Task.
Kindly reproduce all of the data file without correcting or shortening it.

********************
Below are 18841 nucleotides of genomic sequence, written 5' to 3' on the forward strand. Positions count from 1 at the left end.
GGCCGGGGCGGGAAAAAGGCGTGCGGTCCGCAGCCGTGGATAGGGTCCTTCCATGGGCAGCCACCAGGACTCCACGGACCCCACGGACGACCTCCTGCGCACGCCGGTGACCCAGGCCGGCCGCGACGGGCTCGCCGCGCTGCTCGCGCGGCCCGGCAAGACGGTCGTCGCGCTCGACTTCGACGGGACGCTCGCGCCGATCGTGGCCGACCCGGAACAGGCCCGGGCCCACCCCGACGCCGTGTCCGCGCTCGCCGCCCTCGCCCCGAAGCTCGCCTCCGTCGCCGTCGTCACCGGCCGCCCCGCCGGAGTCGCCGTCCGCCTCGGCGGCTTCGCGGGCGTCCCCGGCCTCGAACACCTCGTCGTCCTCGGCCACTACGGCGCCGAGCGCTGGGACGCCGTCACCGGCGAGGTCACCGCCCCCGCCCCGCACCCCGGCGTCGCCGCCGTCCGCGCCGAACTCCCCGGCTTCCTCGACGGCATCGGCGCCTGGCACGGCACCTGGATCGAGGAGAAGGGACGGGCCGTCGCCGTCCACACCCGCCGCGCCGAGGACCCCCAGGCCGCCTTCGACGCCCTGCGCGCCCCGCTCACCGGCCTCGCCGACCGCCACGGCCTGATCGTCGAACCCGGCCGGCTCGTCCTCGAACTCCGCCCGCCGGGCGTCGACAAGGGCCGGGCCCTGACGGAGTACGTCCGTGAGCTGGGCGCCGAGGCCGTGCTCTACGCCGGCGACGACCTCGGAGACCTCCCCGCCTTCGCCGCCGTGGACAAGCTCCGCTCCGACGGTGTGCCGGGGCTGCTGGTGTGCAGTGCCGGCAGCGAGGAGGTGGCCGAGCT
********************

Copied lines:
Below are 18841 nucleotides of genomic sequence, written 5' to 3' on the forward strand. Positions count from 1 at the left end.
GGCCGGGGCGGGAAAAAGGCGTGCGGTCCGCAGCCGTGGATAGGGTCCTTCCATGGGCAGCCACCAGGACTCCACGGACCCCACGGACGACCTCCTGCGCACGCCGGTGACCCAGGCCGGCCGCGACGGGCTCGCCGCGCTGCTCGCGCGGCCCGGCAAGACGGTCGTCGCGCTCGACTTCGACGGGACGCTCGCGCCGATCGTGGCCGACCCGGAACAGGCCCGGGCCCACCCCGACGCCGTGTCCGCGCTCGCCGCCCTCGCCCCGAAGCTCGCCTCCGTCGCCGTCGTCACCGGCCGCCCCGCCGGAGTCGCCGTCCGCCTCGGCGGCTTCGCGGGCGTCCCCGGCCTCGAACACCTCGTCGTCCTCGGCCACTACGGCGCCGAGCGCTGGGACGCCGTCACCGGCGAGGTCACCGCCCCCGCCCCGCACCCCGGCGTCGCCGCCGTCCGCGCCGAACTCCCCGGCTTCCTCGACGGCATCGGCGCCTGGCACGGCACCTGGATCGAGGAGAAGGGACGGGCCGTCGCCGTCCACACCCGCCGCGCCGAGGACCCCCAGGCCGCCTTCGACGCCCTGCGCGCCCCGCTCACCGGCCTCGCCGACCGCCACGGCCTGATCGTCGAACCCGGCCGGCTCGTCCTCGAACTCCGCCCGCCGGGCGTCGACAAGGGCCGGGCCCTGACGGAGTACGTCCGTGAGCTGGGCGCCGAGGCCGTGCTCTACGCCGGCGACGACCTCGGAGACCTCCCCGCCTTCGCCGCCGTGGACAAGCTCCGCTCCGACGGTGTGCCGGGGCTGCTGGTGTGCAGTGCCGGCAGCGAGGAGGTGGCCGAGCT